We all know about the Call for Makers by now: Makers across Europe are invited to present their projects and ideas by June 2, 2013, to take part in Maker Faire Rome Oct. 3-6. But very few of us know the story behind the photo used for the call – the one with the hand holding the giant magnet that is attracting a whole swarm of objects.
The first thing you need to know is that everything you see in that picture is real, not post-produced. The second is that behind this story there is Giorgio Olivero, co-founder of ToDo, and a team of three creative talents that stepped up to the challenge. We asked Giorgio to tell us how they “made” the photo, in full maker spirit.
Giorgio, it all began with a phone call, didn’t it?
Yes, on the evening of Jan. 2. The organizers of the Maker Faire Rome told us they wanted us to create the campaign for the first Maker Faire in Europe. They knew we are close to the world of makers, and that we were behind Arduino’s restyling. I started brainstorming some keywords for the brief: DIY, hands-on, physical, ironic, chaotic, over-stimulating, family friendly, rough, amateur, and punk rock.
Can you explain the choice of these words?
The Maker Faire is a celebration of the DIY movement and of contemporary inventors. The ones we often call geeks, to use a really inadequate and lowly term. First and foremost, the maker movement is non-elitist. Anyone can become a maker, and ideas are exchanged horizontally throughout the community. That’s why we wanted a “warm,” pop, playful communication – something definitely not snob.
What are maker graphics like?
We didn’t want to create synthetic, excessively virtual images. Instead, we wanted to create something tangible, using real materials, making things by hand, limiting the use of the usual mainstream graphics software. For the call’s image we had to have a prototype, something to build, something to invent from scratch. Bits that would become atoms and occupy real space.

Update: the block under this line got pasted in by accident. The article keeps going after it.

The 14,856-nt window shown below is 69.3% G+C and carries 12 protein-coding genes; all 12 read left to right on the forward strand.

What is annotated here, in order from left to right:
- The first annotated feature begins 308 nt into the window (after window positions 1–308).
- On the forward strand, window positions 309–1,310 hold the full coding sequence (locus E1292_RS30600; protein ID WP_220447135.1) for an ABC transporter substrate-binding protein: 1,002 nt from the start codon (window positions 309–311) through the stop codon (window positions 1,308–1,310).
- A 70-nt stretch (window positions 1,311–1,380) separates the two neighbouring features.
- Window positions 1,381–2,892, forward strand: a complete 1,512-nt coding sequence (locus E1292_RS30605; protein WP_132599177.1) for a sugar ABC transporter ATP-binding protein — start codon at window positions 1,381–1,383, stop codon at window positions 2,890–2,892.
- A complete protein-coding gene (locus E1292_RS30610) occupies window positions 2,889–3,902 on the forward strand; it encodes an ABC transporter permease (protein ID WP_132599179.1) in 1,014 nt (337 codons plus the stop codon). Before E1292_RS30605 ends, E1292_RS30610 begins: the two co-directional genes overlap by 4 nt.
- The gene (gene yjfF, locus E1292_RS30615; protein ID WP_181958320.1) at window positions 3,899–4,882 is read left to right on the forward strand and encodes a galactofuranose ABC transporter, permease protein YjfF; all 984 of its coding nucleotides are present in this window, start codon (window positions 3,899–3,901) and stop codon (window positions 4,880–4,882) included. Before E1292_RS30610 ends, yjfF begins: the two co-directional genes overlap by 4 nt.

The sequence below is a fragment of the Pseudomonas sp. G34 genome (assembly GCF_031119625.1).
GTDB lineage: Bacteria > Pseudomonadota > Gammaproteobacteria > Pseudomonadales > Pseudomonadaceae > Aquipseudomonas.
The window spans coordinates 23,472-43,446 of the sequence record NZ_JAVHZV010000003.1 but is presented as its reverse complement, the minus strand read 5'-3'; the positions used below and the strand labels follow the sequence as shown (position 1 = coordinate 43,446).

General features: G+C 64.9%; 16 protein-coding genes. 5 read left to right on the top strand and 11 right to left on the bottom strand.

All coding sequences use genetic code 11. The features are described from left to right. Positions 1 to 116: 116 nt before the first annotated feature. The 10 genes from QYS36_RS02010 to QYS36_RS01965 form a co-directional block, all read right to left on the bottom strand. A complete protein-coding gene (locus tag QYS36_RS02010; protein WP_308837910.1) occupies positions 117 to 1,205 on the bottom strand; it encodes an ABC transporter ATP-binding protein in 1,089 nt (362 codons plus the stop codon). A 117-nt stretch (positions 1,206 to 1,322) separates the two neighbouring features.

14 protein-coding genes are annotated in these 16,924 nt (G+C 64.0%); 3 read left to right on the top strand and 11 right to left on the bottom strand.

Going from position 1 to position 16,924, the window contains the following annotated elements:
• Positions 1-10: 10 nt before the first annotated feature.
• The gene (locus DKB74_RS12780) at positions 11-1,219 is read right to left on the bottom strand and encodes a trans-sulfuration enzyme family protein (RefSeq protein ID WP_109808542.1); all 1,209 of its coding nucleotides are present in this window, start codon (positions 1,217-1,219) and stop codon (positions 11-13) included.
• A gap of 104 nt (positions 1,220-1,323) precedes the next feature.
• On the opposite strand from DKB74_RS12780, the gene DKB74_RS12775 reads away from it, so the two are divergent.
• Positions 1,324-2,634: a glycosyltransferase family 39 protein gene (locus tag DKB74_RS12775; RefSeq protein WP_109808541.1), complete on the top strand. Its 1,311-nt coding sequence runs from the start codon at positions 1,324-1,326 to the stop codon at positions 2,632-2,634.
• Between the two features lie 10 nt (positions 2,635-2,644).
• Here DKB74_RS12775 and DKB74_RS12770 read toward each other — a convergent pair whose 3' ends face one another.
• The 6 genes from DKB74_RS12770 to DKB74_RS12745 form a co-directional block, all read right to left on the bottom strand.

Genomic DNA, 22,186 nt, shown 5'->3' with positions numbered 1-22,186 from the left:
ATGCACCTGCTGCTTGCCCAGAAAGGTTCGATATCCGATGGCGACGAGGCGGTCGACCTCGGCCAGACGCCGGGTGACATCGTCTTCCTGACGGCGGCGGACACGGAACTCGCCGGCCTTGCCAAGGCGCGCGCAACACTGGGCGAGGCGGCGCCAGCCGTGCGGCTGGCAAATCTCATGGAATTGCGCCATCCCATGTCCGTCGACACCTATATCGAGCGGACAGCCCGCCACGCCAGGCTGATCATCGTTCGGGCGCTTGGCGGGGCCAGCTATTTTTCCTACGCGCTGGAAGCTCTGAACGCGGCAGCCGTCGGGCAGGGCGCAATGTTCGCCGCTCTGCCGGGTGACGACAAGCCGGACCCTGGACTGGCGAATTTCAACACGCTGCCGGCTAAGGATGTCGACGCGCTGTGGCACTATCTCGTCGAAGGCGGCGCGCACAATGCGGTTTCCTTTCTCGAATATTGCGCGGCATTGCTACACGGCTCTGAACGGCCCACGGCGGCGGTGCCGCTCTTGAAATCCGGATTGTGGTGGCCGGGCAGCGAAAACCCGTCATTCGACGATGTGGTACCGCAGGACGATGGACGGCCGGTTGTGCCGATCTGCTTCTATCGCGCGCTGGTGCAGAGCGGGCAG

Which led to…
A still life photo, shot using and echoing the tools that are related to makers in popular perception. All the items you see in the image can be linked back to the great themes of DIY culture. And we made each one of them with our studio’s laser-cutting machine.
So you are expert makers too?
I have to admit, we had never done anything like this before. We didn’t have enough experience to say “this is the right way to go.” But we decided to give it a try, and sent our concept to Jason Babler, MAKE magazine’s creative director. He enthusiastically gave us the green light, and that’s when we panicked. It was the good kind of panic though, the kind you feel when you embark on a project in which you have to invent everything – and I mean everything.
That’s when you started getting your hands dirty.
We choose the objects we wanted to create from a very long list, and started experimenting. This is where our project assistant, Alessandro Argenio and Luke Zanconi, an Android developer with a penchant for modeling, came into play. We started using Blender to build the 3D models. Then we processed them with Pepakura and sent the files to the laser-cutting machine, testing dozens of different paper stocks. Little by little, we assembled the paper models and painted them with graffiti spray paint.
Then all you had to do was take the photo.
We set up a photo shoot in our studio, getting photographer, Vincenza De Nigris on board for lights and set. We shot the final photo on Feb. 21. That’s a total of five weeks of work: two-and-a-half for testing, one to make and paint the final objects, followed by the some very industrious model hanging, and three days of picture taking.
What’s the outcome?
A surreal image that is also ironic, and cartoonish, at the same time. It’s pure maker style, and it’s simple and accessible. That’s how it should be, because we expect the Call for Makers to bring up some crazy and visionary concepts, but also some solid, down-to-earth projects.
See you at the Maker Faire Rome.
We’ll definitely be there. Our job won’t be done until October. It’s a real challenge… I gave my right arm already – no injuries, don’t worry: I mean that the hand holding the magnet in the photo is mine. Now it’s up to makers to give their best ideas.
See all the photos of the “making of” on Flickr
Concept and design direction: Giorgio Olivero/ToDo | Shooting: Vincenza De Nigris | Project assistant: Alessandro Argenio | 3D modeler: Luca Zanconi